Wednesday night is becoming more of a night for live music in Memphis. In addition to Jerome Chism’s weekly performance at the Silver Spoon in Hickory Hill, Memphis soul singer Rodney “King” Ellis has started hosting a weekly Grown Folks Wednesday event at Memphis Sounds downtown, featuring the superb Fifth Element Band, and singer Jolynn Diggs. The club is down a flight of stairs underground, which gives it a sort of speakeasy atmosphere, and the band plays great soul and blues music all night long. And there’s no cover charge either. Meanwhile, Ellis is said to be hard at work on his forthcoming new album.
Last Saturday night, December 14, I was invited out to the all-new Deuces Bar and Grill on Winchester Road next to Hickory Ridge Mall to see a performance by two of Memphis’ best-known female vocalists, Carmen Hicks and Stefanie Bolton. They were backed by a first-rate band, anchored by drummer Taz Fields, and despite the venue’s newness, it was packed to overflowing. Deuces is located in the strip mall where Pop Tunes record shop was years ago, near the corner of Winchester and Hickory Hill roads. The club is comfortably equipped and spacious enough to accomodate even large events.
Deuces Bar and Grill
5959 Winchester Road
Memphis, TN 38115
Originally based in Birmingham, Alabama, the Yisrael Trio has been making a lot of noise in New Orleans where they are now based, and in the afternoon of the first day of Cutting Edge NOLA, they were across the street from our conference at the patio of a club on Esplanade called Mojitos. Quite a few people from Cutting Edge were over there on the patio, and the trio was playing an exciting mix of jazz and neo-soul, sort of the perfect soundtrack to such a beautiful afternoon in such an attractive location.
Every other Monday the Memphis Music Commission sponsors a Memphis Music Monday event at the Hard Rock Cafe on Beale Street, and the first one of the summer featured a Memphis soul singer named Rodney Ellis, who had first gained some attention singing hooks for rappers Eightball & MJG. His performance was quite good, so when he announced that he would be performing again out at the Daq, a new nightclub in Hickory Hill, I decided to go out there.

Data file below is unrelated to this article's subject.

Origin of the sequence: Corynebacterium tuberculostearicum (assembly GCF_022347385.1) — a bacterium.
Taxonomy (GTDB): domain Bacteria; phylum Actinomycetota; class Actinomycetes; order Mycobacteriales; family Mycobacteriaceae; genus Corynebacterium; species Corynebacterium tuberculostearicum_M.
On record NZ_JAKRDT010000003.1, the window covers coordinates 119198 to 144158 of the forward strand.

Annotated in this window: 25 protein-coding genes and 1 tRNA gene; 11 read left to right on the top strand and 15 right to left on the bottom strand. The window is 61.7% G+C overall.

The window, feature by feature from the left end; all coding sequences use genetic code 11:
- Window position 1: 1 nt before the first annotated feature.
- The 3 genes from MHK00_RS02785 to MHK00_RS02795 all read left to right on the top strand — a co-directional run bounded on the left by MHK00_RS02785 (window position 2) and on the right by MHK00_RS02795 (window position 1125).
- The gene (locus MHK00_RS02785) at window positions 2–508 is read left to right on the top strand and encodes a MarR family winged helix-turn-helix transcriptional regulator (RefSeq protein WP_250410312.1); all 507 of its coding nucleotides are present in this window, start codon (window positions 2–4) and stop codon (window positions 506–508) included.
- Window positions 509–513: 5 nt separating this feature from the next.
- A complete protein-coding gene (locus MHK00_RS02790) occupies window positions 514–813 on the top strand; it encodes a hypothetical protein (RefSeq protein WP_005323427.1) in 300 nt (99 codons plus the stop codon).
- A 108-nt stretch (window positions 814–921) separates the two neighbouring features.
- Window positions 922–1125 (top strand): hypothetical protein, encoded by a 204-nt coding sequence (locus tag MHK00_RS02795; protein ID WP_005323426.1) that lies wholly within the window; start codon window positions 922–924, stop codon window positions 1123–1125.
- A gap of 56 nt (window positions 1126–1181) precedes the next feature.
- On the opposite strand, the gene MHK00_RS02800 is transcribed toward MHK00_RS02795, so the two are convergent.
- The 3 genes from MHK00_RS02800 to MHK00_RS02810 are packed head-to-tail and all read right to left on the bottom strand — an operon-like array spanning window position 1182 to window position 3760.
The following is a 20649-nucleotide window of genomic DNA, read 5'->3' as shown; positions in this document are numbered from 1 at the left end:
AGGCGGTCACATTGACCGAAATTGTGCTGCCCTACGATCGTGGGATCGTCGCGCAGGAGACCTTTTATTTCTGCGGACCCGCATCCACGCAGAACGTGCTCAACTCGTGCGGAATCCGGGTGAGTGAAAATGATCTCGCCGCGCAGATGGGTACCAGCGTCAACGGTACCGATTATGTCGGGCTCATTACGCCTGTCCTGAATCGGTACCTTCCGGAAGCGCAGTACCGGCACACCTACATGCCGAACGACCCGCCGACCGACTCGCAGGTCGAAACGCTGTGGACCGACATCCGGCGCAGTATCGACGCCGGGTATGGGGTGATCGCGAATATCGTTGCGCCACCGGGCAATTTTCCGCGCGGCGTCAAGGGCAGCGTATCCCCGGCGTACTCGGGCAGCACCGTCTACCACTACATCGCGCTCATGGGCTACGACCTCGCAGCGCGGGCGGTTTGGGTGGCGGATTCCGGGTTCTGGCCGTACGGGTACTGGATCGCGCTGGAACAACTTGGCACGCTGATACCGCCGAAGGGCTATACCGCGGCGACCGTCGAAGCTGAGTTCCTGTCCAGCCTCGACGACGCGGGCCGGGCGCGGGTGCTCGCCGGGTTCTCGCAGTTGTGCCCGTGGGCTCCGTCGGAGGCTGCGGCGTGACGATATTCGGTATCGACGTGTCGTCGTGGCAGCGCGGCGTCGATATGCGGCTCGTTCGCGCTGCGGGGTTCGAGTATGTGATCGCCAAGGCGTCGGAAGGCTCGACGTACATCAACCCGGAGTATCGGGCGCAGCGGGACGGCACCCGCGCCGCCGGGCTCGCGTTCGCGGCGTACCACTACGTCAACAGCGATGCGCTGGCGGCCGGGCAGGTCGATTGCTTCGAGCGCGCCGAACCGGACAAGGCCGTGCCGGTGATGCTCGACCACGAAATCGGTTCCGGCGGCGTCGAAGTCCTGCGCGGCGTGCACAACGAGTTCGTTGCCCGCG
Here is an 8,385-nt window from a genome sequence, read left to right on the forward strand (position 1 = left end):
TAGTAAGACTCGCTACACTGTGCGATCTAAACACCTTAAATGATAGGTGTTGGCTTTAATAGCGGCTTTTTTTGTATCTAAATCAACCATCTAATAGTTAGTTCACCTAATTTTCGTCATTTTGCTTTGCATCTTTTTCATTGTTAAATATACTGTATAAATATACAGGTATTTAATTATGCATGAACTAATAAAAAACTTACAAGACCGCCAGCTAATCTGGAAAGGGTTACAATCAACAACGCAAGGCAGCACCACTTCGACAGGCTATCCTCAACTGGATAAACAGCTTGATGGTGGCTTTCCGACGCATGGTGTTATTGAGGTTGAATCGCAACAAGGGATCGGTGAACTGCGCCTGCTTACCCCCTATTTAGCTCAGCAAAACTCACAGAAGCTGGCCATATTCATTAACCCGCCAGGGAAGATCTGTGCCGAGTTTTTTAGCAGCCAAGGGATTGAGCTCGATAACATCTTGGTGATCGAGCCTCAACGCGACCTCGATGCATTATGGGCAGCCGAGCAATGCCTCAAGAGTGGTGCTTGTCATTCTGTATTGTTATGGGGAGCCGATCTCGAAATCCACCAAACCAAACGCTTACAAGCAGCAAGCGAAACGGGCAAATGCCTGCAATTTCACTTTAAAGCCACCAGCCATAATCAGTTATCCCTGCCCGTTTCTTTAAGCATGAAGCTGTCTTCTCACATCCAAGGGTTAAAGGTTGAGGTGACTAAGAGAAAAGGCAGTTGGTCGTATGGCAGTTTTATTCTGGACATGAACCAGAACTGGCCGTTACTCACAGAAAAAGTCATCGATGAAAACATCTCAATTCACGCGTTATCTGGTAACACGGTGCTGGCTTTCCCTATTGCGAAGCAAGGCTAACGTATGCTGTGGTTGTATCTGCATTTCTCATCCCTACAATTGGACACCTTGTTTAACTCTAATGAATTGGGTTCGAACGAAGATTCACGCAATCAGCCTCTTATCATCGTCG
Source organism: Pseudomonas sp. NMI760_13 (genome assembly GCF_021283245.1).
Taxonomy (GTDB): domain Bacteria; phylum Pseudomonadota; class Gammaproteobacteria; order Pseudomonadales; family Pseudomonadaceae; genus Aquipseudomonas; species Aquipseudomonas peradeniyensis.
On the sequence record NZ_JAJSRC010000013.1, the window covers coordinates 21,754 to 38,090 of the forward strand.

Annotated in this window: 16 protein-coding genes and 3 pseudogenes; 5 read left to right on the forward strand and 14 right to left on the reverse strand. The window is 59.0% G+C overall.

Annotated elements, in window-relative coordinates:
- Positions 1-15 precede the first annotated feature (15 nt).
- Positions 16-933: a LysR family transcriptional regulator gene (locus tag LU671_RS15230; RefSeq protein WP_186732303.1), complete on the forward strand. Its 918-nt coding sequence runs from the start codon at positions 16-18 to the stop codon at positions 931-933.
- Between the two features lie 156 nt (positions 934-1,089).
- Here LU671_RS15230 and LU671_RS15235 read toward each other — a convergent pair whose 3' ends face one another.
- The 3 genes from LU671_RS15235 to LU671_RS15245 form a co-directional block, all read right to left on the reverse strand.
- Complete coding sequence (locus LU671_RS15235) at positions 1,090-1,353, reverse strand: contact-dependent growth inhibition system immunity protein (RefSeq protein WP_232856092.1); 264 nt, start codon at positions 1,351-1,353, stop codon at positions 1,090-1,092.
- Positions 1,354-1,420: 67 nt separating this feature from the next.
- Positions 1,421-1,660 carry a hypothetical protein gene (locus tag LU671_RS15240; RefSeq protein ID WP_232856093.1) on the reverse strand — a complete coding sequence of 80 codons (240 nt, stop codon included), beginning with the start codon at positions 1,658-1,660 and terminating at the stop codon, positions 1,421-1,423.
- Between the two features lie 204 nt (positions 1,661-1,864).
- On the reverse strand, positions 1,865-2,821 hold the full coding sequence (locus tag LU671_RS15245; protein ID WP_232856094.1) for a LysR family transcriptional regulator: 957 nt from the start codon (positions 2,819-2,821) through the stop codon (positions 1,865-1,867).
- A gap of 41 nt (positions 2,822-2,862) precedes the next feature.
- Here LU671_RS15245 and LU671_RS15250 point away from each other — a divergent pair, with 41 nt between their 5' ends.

The Daq was located at Hacks Cross Road and the Bill Morris Parkway, and proved to be a large and sleekly modern venue, with an ample area for bands to play against the north wall. The place was actually really crowded for a Monday night, and as I arrived, one band was taking down so that King Ellis’ band could set up. Club nights of any sort are fairly rare on Mondays, so it was great to see a singer working with a live band on a Monday night here in Memphis
After dinner, I headed out Highway 25 from Jackson headed to Philadelphia, Mississippi in Neshoba County to check out Jarekus Singleton, the hot new Mississippi blues artist who was appearing at the new 424 Blues Cafe, a venue so new it’s really not even open yet.
Neshoba County had a turbulent and violent history during the civil rights movement, but nowadays, thanks to the Choctaw Indians, the county is beginning to look more like Las Vegas, with elaborate casino hotels on both sides of Highway 16 as you approach Philadelphia. When I arrived at the town square, it was evident that there had been some kind of festival going on downtown, for there were cars everywhere, and even some motor homes set up. The new 424 Blues Cafe proved to be beautiful, and rather elaborate, with large central stairs heading up to a balcony overhead. Displays of records and memorabilia in the back pay homage to Otis Rush, the well-known Chicago bluesman who was born in Philadelphia. Every seat was taken, and the place was filled from top to bottom, but Jarekus Singleton had just gone on break when I came inside.
When he came back on stage with his band, I quickly saw what all the fuss was about. Singleton is a young and especially gifted guitar player, whose interests run from Hendrix to down-home Mississippi blues. What’s even more amazing is that he was a high-school basketball star before he decided to pursue his music career, and last year was named Blues Artist of the Year in Jackson. Singleton opened his second set with a cover of Stevie Wonder’s Superstition, followed that up with Bob Marley’s “No Woman No Cry” and Marvin Gaye’s “Let’s Get It On”, all skillfully and deftly played, but it was in the slow blues numbers that I was most impressed, for Singleton’s mastery of the electric guitar is rare in someone so young.
Singleton took another short break at 11:30, and after I met him briefly, I had to head out on the three-hour ride back to Memphis.